Jonathan: When Siobhan Davies asked me to write a text for the catalogue of her gallery event ‘material / rearranged / to / be’, it made me think about what we mean when we call dance immaterial, and why those immaterial qualities might be attractive to visual artists and galleries.

But the more I thought and wrote the more I kept returning to the possibility that the best qualities of dance might be about doing something that in a way has no easily quantifiable purpose or value, despite all the promises we make in marketing and funding applications. I can’t easily justify this position, as clearly at the simplest level dance reflects hierarchies and power structures. But for me the experience of dancing remains potent with uselessness, which is why I think people like to do it whether in a dance class or on a night out. The uselessness reboots my perspectives on life.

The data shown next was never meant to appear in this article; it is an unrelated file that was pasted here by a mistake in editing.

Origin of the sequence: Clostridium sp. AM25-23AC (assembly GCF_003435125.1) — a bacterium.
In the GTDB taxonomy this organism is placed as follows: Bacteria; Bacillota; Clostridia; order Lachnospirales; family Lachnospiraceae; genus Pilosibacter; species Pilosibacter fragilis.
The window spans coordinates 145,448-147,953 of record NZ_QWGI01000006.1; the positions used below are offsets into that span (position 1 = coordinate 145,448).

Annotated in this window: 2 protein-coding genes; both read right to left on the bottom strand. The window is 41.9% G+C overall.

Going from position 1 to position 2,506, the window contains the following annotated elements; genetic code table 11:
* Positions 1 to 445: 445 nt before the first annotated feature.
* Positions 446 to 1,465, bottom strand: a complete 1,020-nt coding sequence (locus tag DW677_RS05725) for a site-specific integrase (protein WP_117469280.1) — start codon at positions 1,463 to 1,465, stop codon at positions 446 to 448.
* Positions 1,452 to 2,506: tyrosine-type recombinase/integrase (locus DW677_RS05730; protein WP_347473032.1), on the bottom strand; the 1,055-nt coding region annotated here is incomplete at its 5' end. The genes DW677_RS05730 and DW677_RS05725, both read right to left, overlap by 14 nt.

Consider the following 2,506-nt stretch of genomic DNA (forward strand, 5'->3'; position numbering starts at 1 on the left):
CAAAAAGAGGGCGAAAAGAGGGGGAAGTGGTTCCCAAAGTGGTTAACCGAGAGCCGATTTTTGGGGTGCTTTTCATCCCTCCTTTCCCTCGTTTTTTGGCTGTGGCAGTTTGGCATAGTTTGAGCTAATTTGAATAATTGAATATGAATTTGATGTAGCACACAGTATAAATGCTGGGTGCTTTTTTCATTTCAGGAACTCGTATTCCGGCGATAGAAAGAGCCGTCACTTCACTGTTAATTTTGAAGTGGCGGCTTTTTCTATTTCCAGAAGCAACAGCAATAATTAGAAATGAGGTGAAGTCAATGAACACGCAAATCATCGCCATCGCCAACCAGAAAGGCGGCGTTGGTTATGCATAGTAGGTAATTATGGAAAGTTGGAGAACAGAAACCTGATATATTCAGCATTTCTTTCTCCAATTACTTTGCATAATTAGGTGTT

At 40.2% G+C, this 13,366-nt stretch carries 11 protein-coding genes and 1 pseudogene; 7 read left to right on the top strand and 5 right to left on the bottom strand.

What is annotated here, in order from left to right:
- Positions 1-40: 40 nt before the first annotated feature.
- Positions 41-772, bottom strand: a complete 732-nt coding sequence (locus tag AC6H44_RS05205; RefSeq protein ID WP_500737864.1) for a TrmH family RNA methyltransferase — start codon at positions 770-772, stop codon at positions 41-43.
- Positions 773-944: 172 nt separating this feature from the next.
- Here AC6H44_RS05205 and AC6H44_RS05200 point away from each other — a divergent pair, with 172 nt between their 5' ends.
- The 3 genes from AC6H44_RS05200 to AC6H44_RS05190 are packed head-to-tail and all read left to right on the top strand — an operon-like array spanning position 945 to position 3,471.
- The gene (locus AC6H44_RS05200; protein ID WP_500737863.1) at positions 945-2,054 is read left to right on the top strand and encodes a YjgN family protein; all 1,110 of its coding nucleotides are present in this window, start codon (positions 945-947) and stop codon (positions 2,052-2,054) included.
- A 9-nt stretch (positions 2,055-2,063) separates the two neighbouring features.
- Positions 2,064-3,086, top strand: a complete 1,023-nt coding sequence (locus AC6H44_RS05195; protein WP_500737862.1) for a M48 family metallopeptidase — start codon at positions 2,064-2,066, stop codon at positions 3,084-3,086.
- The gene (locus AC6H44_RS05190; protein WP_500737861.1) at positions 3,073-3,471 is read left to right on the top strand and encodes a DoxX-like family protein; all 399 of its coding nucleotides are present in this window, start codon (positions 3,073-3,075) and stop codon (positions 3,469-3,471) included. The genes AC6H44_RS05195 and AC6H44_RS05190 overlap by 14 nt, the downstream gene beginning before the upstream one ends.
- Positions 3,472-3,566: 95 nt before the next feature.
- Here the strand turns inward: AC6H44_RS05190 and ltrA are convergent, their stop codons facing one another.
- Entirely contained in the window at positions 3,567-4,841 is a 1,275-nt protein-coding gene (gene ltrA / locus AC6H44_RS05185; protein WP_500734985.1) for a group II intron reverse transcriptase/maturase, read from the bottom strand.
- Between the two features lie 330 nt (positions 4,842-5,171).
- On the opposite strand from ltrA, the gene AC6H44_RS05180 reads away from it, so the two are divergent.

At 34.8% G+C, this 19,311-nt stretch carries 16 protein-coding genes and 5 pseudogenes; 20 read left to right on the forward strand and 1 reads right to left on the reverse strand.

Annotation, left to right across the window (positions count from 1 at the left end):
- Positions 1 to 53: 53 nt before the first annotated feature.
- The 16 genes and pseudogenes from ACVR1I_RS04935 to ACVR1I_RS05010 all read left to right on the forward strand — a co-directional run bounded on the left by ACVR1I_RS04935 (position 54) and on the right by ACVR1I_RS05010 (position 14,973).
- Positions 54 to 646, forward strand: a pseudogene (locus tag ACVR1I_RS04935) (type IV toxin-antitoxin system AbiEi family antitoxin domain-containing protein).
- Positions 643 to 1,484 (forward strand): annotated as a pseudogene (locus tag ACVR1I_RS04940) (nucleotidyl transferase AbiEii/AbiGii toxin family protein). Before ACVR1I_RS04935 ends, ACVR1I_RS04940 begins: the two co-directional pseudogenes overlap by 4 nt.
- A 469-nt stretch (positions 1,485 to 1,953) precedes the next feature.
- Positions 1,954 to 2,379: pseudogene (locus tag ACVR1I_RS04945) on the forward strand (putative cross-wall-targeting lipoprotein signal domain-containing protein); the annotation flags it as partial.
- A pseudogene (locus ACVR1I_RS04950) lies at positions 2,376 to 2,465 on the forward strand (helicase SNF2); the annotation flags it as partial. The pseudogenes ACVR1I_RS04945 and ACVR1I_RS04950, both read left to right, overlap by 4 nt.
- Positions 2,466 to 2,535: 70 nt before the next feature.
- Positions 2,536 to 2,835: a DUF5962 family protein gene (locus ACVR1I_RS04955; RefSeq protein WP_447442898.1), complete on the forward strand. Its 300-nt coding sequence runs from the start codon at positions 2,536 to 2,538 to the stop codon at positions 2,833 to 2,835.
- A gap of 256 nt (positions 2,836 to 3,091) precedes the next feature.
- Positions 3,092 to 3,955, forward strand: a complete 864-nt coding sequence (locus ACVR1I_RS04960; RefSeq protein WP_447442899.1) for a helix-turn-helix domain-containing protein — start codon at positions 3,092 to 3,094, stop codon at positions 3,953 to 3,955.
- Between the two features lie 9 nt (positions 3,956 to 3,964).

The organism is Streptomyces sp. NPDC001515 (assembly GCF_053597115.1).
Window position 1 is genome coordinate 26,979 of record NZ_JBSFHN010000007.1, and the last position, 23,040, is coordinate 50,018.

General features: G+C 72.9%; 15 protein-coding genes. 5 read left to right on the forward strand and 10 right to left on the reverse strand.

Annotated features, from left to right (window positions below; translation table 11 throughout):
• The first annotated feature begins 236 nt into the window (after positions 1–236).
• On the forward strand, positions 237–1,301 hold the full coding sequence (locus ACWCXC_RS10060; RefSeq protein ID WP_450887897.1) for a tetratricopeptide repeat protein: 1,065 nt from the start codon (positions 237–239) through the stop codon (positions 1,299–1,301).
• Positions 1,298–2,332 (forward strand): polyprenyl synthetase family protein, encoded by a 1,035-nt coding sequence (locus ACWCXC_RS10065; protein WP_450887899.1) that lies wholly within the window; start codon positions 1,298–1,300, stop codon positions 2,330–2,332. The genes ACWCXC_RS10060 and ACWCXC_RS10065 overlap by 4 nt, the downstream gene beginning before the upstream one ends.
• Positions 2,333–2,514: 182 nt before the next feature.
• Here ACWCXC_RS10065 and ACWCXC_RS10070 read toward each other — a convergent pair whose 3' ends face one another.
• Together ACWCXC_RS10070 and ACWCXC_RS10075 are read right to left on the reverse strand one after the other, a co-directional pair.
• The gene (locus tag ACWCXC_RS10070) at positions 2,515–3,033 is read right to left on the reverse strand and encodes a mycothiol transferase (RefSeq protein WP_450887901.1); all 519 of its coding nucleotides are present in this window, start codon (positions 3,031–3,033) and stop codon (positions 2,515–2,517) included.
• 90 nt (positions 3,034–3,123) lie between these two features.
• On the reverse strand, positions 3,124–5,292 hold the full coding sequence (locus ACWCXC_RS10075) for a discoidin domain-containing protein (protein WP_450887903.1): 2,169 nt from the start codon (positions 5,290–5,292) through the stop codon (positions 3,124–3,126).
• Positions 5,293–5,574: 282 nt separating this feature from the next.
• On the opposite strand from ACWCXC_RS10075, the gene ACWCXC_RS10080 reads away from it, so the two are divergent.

Q: What is next for you?  

Jonathan: It interests Matteo and I at the moment to share practice with other artists, not in the traditional sense of collaboration but more like where you invite someone to enter your world for a moment, and you in turn enter theirs. So one of the ongoing projects we’re busy with is ‘Music For Lectures’, where we invite someone to give a talk and we back them with a rock band. We’re touring two versions of it so far, with Katye Coe and Mette Edvardsen, and we’re working now on the third iteration with Wendy Houstoun.

Matteo: My strategy has always been simple: say yes to whatever comes along and then do the best work possible in that situation. The main thing is to keep finding pleasure in working, whether it’s making pieces together, performing, writing music or teaching.

Matteo and Jonathan will be premiering their work, Let us stop this mad rush towards the end on 15th December at LCMF 2019. Follow this link for further information, and to get your tickets!

Header image: Ben Parks.